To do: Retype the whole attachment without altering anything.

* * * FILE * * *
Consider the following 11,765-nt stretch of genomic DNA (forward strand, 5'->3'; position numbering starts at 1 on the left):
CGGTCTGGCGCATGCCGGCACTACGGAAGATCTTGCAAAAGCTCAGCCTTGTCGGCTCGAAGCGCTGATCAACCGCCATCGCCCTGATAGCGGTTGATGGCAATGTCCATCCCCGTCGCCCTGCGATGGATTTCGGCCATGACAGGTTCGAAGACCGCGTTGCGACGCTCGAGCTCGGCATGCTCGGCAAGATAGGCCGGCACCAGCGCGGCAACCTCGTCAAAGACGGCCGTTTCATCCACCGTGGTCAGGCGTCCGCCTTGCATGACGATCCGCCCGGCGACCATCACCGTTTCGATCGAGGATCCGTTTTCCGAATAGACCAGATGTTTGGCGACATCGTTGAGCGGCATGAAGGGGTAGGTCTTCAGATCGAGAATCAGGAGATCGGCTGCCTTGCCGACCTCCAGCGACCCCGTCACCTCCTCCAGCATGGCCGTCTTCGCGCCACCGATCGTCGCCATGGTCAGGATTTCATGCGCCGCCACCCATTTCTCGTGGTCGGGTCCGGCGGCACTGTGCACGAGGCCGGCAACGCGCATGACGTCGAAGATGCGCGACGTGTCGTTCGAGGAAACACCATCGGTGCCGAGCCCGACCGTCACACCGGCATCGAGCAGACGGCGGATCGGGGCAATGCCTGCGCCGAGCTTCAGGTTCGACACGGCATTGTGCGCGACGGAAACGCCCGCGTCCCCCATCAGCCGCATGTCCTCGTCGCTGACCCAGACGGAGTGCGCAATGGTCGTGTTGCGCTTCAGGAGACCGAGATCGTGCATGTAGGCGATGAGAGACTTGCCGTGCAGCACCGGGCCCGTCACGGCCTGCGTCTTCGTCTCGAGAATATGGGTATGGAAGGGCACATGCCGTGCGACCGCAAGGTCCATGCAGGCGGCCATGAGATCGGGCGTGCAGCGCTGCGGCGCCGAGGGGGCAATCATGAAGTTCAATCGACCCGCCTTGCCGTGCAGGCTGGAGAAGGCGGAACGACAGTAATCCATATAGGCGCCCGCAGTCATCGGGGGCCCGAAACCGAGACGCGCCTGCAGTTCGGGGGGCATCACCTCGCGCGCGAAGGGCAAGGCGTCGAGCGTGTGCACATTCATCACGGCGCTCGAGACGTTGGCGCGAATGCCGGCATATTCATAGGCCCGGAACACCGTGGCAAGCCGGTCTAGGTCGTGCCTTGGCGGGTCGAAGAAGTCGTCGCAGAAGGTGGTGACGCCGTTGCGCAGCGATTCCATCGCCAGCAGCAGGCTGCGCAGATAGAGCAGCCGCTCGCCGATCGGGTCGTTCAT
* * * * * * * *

Consider the following 11,765-nt stretch of genomic DNA (forward strand, 5'->3'; position numbering starts at 1 on the left):
CGGTCTGGCGCATGCCGGCACTACGGAAGATCTTGCAAAAGCTCAGCCTTGTCGGCTCGAAGCGCTGATCAACCGCCATCGCCCTGATAGCGGTTGATGGCAATGTCCATCCCCGTCGCCCTGCGATGGATTTCGGCCATGACAGGTTCGAAGACCGCGTTGCGACGCTCGAGCTCGGCATGCTCGGCAAGATAGGCCGGCACCAGCGCGGCAACCTCGTCAAAGACGGCCGTTTCATCCACCGTGGTCAGGCGTCCGCCTTGCATGACGATCCGCCCGGCGACCATCACCGTTTCGATCGAGGATCCGTTTTCCGAATAGACCAGATGTTTGGCGACATCGTTGAGCGGCATGAAGGGGTAGGTCTTCAGATCGAGAATCAGGAGATCGGCTGCCTTGCCGACCTCCAGCGACCCCGTCACCTCCTCCAGCATGGCCGTCTTCGCGCCACCGATCGTCGCCATGGTCAGGATTTCATGCGCCGCCACCCATTTCTCGTGGTCGGGTCCGGCGGCACTGTGCACGAGGCCGGCAACGCGCATGACGTCGAAGATGCGCGACGTGTCGTTCGAGGAAACACCATCGGTGCCGAGCCCGACCGTCACACCGGCATCGAGCAGACGGCGGATCGGGGCAATGCCTGCGCCGAGCTTCAGGTTCGACACGGCATTGTGCGCGACGGAAACGCCCGCGTCCCCCATCAGCCGCATGTCCTCGTCGCTGACCCAGACGGAGTGCGCAATGGTCGTGTTGCGCTTCAGGAGACCGAGATCGTGCATGTAGGCGATGAGAGACTTGCCGTGCAGCACCGGGCCCGTCACGGCCTGCGTCTTCGTCTCGAGAATATGGGTATGGAAGGGCACATGCCGTGCGACCGCAAGGTCCATGCAGGCGGCCATGAGATCGGGCGTGCAGCGCTGCGGCGCCGAGGGGGCAATCATGAAGTTCAATCGACCCGCCTTGCCGTGCAGGCTGGAGAAGGCGGAACGACAGTAATCCATATAGGCGCCCGCAGTCATCGGGGGCCCGAAACCGAGACGCGCCTGCAGTTCGGGGGGCATCACCTCGCGCGCGAAGGGCAAGGCGTCGAGCGTGTGCACATTCATCACGGCGCTCGAGACGTTGGCGCGAATGCCGGCATATTCATAGGCCCGGAACACCGTGGCAAGCCGGTCTAGGTCGTGCCTTGGCGGGTCGAAGAAGTCGTCGCAGAAGGTGGTGACGCCGTTGCGCAGCGATTCCATCGCCAGCAGCAGGCTGCGCAGATAGAGCAGCCGCTCGCCGATCGGGTCGTTCAT